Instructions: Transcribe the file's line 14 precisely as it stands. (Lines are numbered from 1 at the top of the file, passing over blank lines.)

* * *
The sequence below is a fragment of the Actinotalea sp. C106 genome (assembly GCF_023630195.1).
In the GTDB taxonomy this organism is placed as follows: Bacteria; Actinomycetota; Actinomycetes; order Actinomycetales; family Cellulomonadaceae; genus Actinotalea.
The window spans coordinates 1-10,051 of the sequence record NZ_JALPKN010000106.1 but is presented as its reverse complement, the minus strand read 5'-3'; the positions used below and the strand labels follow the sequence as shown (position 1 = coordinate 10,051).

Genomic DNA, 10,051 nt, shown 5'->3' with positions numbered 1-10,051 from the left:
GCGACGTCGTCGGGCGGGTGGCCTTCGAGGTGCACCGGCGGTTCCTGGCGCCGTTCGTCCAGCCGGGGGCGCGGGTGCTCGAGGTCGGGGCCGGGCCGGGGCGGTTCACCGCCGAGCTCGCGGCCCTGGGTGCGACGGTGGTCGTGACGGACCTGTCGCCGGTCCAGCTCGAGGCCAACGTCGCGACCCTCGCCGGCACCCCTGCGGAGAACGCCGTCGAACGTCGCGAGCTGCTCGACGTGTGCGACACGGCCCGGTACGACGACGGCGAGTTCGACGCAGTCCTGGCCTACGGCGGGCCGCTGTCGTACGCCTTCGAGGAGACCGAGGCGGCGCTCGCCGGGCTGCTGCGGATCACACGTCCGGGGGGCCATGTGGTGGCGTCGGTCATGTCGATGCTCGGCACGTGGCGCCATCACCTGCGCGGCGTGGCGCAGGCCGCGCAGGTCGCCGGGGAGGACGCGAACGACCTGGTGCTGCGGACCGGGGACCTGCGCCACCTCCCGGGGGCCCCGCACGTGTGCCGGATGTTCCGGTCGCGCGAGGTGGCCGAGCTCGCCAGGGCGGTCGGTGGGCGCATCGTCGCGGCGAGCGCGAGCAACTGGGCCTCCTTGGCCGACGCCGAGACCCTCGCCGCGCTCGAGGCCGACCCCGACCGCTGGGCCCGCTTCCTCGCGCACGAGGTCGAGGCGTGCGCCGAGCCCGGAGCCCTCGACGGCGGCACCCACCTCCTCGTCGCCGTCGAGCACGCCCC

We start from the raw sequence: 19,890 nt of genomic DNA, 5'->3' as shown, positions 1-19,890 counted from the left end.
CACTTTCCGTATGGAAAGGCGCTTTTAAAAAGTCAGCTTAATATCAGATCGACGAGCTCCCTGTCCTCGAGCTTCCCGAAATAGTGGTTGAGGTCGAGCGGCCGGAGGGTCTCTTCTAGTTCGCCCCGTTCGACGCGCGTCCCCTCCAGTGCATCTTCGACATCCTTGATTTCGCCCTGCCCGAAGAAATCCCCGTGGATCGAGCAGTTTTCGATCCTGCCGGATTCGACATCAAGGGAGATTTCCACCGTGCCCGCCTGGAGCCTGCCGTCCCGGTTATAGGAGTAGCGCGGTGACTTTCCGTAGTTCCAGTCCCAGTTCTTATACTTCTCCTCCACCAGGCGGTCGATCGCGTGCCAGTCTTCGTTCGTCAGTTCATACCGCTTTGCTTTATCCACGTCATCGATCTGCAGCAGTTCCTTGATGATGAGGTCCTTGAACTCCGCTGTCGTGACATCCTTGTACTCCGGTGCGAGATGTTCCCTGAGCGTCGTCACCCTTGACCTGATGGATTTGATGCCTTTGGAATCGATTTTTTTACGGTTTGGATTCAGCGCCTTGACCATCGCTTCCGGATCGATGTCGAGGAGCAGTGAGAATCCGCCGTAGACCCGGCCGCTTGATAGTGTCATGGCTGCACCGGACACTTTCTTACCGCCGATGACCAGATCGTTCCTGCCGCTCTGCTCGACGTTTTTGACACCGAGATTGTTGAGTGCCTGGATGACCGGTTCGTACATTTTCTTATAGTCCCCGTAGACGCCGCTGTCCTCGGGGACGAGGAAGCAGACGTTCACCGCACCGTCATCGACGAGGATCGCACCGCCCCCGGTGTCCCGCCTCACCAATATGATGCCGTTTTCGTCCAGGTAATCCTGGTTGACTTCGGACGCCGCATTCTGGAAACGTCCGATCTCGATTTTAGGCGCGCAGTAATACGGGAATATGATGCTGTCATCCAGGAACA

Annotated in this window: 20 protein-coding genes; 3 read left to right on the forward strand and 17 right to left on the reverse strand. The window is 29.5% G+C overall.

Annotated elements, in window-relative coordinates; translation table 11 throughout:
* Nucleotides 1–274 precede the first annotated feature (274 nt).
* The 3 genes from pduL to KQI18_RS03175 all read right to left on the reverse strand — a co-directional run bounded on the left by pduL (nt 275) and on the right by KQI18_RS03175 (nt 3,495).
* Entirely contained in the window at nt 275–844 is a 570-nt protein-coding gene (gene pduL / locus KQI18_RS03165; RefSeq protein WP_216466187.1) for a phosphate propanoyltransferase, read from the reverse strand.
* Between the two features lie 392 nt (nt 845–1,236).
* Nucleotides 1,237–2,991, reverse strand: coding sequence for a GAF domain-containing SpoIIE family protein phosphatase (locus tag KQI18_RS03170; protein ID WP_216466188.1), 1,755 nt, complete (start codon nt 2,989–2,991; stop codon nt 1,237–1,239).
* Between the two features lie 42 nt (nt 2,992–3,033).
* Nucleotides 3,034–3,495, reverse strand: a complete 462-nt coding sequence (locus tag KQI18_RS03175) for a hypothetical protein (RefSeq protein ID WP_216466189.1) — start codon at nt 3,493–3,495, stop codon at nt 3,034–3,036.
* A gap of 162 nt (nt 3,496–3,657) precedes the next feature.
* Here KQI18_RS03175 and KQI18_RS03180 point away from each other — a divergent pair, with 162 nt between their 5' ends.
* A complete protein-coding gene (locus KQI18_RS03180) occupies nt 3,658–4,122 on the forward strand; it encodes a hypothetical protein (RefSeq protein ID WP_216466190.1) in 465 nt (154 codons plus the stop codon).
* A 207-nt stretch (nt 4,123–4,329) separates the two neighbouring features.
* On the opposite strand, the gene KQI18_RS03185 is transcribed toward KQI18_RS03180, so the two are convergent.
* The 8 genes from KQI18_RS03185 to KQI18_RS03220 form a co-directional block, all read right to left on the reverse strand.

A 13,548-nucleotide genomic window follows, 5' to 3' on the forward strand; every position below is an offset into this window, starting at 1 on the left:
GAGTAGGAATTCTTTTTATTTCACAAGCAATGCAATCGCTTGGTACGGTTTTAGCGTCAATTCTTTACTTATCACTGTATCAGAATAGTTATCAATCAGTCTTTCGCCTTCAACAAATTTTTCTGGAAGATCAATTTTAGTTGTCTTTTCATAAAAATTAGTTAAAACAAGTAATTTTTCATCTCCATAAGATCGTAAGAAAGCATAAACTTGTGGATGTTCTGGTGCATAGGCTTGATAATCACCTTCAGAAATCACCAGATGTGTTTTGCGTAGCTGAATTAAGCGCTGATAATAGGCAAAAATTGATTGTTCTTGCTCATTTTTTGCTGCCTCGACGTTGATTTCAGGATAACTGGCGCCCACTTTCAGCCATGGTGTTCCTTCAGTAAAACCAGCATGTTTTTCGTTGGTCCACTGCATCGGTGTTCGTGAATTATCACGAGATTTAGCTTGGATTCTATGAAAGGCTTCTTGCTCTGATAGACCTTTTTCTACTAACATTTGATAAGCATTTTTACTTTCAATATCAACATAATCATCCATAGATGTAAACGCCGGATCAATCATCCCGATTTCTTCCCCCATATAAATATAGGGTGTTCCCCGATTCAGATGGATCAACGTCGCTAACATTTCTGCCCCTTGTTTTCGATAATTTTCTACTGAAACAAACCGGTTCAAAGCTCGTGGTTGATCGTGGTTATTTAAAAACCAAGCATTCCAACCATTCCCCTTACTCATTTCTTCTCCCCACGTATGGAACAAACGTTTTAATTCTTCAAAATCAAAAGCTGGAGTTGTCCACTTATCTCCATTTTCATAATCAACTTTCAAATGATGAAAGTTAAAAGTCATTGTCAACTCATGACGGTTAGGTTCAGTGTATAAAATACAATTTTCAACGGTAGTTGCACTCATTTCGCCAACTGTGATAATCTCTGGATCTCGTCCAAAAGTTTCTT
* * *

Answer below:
* Nucleotides 1,237–2,991, reverse strand: coding sequence for a GAF domain-containing SpoIIE family protein phosphatase (locus tag KQI18_RS03170; protein ID WP_216466188.1), 1,755 nt, complete (start codon nt 2,989–2,991; stop codon nt 1,237–1,239).